The peripheral existence for RNE prepared by the architects of the Russian political landscape perfectly matched its declared role as the defender of the “lower classes” (the Russian people and the provinces) against the “elite” (those of “dubious” extraction in the upper echelons of power).

RNE’s connection with the provinces, that is, with the “real” Russia, or the heart of Russia, has found symbolic (almost mystical) expression through its leader. Barkashov emphasizes in every way possible the fact that he is a son of Great Provincial Russia: the peasant roots of his parents, his own secondary education, the fact that his wife is from his parents’ native village. In the political context, this last point has taken on the character of a mystical marriage of the leader of Russia’s nazis with Russia herself. It is a mystery how this fact, so widely publicized by Barkashov, can have escaped the attention of political scientists and psychologists. Socially, Barkashov’s marriage (which looks like a patriarchal, endogamous one–“from my own village”) is unquestionably a highly unusual phenomenon for any large Russia city, let alone Moscow, with its enhanced social mobility. It bears witness, above all, to the extreme parochialism of social relations in the family of the Russian nazi leader. Psychologically, such a marriage explains many of Barkashov’s personal traits, qualities and complexes.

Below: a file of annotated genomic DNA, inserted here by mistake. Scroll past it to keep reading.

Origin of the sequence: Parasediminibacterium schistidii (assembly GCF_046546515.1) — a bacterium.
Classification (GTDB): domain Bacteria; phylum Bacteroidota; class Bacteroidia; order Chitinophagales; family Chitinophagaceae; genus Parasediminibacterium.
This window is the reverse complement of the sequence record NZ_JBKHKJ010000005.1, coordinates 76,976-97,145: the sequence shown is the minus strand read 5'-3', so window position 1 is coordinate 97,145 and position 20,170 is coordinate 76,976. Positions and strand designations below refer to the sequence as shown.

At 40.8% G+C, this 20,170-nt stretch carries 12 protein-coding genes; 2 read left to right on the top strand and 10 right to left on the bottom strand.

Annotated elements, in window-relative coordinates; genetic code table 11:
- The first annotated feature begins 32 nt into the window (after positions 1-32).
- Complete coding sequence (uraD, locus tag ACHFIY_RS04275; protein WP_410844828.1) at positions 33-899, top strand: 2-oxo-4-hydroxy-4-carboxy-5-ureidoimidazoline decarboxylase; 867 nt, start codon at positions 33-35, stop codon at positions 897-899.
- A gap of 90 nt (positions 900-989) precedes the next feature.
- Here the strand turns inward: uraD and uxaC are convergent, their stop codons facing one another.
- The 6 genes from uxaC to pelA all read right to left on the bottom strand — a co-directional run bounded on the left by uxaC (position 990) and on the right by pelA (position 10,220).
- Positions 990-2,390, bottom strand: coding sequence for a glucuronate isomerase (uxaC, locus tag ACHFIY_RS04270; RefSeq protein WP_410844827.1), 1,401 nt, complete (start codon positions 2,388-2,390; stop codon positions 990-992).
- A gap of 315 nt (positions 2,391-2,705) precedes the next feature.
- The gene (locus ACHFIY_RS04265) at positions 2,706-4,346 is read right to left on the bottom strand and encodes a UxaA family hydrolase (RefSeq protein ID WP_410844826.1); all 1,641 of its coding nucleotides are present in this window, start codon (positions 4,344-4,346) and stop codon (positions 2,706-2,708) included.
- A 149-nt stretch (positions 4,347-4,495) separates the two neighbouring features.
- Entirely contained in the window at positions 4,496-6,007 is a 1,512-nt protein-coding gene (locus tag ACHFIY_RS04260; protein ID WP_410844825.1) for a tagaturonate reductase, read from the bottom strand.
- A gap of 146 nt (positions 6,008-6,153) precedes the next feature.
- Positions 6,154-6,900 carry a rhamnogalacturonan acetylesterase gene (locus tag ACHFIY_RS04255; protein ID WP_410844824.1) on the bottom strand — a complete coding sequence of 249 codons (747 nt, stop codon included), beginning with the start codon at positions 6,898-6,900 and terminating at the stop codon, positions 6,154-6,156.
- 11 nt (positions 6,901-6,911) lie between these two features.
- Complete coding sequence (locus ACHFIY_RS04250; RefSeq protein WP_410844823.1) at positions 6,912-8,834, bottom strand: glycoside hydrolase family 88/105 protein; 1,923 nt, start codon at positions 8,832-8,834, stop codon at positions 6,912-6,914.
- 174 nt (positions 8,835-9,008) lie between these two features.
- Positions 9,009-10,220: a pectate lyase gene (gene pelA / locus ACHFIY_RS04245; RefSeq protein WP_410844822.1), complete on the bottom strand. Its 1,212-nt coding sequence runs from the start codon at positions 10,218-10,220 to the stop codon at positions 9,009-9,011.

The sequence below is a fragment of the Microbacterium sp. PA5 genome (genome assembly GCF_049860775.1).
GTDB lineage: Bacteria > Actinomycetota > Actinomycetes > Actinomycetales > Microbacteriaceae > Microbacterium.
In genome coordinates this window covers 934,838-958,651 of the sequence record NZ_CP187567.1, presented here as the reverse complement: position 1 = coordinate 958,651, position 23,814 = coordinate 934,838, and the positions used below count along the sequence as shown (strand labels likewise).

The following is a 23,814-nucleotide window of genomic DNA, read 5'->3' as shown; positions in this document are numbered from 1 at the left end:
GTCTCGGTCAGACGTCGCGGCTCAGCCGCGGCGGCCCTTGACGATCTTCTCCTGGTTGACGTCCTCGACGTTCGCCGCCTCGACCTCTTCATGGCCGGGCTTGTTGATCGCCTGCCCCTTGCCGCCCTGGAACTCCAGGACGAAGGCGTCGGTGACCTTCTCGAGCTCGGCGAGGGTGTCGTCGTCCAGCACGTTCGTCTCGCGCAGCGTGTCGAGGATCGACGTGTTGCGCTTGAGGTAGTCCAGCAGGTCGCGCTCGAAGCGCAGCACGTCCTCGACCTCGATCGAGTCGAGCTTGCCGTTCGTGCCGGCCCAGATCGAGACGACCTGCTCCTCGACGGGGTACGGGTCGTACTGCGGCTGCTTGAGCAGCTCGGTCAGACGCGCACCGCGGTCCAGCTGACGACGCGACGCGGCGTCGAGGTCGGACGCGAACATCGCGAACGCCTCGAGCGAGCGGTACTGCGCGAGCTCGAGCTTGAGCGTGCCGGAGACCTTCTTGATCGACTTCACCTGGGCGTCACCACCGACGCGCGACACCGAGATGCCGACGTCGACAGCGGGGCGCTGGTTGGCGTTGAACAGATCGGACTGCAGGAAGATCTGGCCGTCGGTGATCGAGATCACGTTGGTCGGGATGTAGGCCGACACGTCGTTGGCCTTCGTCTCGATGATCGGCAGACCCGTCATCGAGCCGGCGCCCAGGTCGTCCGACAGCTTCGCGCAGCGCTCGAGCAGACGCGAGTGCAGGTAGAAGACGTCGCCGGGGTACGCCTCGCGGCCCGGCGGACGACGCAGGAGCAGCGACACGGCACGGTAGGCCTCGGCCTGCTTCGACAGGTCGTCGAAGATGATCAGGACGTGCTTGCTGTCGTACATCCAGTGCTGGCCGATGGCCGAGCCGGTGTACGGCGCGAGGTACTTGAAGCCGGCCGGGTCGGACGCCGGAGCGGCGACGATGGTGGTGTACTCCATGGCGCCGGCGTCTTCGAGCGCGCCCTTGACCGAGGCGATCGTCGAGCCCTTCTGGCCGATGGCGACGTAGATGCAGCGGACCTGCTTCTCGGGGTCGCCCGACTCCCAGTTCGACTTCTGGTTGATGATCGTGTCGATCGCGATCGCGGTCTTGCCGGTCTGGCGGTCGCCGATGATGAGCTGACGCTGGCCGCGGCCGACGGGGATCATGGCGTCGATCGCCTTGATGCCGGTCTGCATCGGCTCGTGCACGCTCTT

RNE and Russia’s provinces clearly complement one other as a social phenomenon. In normal liberal-based social and political circumstances, the provinces are the alter-ego of the highest state authorities–a source of grassroots initiatives coming from the very heart of a society structured according to various principles: economic, political, ideological, cultural, religious, ethnic and so on. Under these circumstances, the provinces are an indivisible part of civil society, a synonym for it. But these are not the provinces that Russia knows.